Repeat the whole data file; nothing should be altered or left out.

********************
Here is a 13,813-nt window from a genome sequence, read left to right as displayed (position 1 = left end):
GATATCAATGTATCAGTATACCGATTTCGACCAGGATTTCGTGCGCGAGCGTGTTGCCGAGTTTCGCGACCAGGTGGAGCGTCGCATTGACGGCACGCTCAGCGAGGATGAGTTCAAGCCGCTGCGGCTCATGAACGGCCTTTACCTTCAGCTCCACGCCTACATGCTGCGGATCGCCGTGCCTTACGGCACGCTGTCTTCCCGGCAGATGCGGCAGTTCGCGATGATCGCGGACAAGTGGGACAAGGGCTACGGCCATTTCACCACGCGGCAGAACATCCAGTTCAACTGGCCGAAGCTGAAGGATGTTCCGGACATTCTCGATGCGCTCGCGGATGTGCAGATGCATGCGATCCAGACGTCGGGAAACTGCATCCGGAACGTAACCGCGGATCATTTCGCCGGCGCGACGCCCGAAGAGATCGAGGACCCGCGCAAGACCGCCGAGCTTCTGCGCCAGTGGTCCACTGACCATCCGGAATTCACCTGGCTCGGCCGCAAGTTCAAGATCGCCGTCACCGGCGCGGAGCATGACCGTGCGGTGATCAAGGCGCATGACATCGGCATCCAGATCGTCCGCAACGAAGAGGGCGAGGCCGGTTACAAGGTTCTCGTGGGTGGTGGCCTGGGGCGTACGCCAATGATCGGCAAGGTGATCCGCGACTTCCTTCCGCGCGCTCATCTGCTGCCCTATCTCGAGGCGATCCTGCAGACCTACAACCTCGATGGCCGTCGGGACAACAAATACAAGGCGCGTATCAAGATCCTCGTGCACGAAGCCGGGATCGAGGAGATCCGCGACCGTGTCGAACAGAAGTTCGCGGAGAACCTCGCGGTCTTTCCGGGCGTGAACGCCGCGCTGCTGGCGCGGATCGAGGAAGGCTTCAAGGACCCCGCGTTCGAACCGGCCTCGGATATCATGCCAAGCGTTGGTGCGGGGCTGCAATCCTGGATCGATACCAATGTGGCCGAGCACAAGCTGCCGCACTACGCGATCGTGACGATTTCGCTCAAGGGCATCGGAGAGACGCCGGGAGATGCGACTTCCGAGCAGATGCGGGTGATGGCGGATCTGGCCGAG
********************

Here is a 13,813-nt window from a genome sequence, read left to right as displayed (position 1 = left end):
GATATCAATGTATCAGTATACCGATTTCGACCAGGATTTCGTGCGCGAGCGTGTTGCCGAGTTTCGCGACCAGGTGGAGCGTCGCATTGACGGCACGCTCAGCGAGGATGAGTTCAAGCCGCTGCGGCTCATGAACGGCCTTTACCTTCAGCTCCACGCCTACATGCTGCGGATCGCCGTGCCTTACGGCACGCTGTCTTCCCGGCAGATGCGGCAGTTCGCGATGATCGCGGACAAGTGGGACAAGGGCTACGGCCATTTCACCACGCGGCAGAACATCCAGTTCAACTGGCCGAAGCTGAAGGATGTTCCGGACATTCTCGATGCGCTCGCGGATGTGCAGATGCATGCGATCCAGACGTCGGGAAACTGCATCCGGAACGTAACCGCGGATCATTTCGCCGGCGCGACGCCCGAAGAGATCGAGGACCCGCGCAAGACCGCCGAGCTTCTGCGCCAGTGGTCCACTGACCATCCGGAATTCACCTGGCTCGGCCGCAAGTTCAAGATCGCCGTCACCGGCGCGGAGCATGACCGTGCGGTGATCAAGGCGCATGACATCGGCATCCAGATCGTCCGCAACGAAGAGGGCGAGGCCGGTTACAAGGTTCTCGTGGGTGGTGGCCTGGGGCGTACGCCAATGATCGGCAAGGTGATCCGCGACTTCCTTCCGCGCGCTCATCTGCTGCCCTATCTCGAGGCGATCCTGCAGACCTACAACCTCGATGGCCGTCGGGACAACAAATACAAGGCGCGTATCAAGATCCTCGTGCACGAAGCCGGGATCGAGGAGATCCGCGACCGTGTCGAACAGAAGTTCGCGGAGAACCTCGCGGTCTTTCCGGGCGTGAACGCCGCGCTGCTGGCGCGGATCGAGGAAGGCTTCAAGGACCCCGCGTTCGAACCGGCCTCGGATATCATGCCAAGCGTTGGTGCGGGGCTGCAATCCTGGATCGATACCAATGTGGCCGAGCACAAGCTGCCGCACTACGCGATCGTGACGATTTCGCTCAAGGGCATCGGAGAGACGCCGGGAGATGCGACTTCCGAGCAGATGCGGGTGATGGCGGATCTGGCCGAG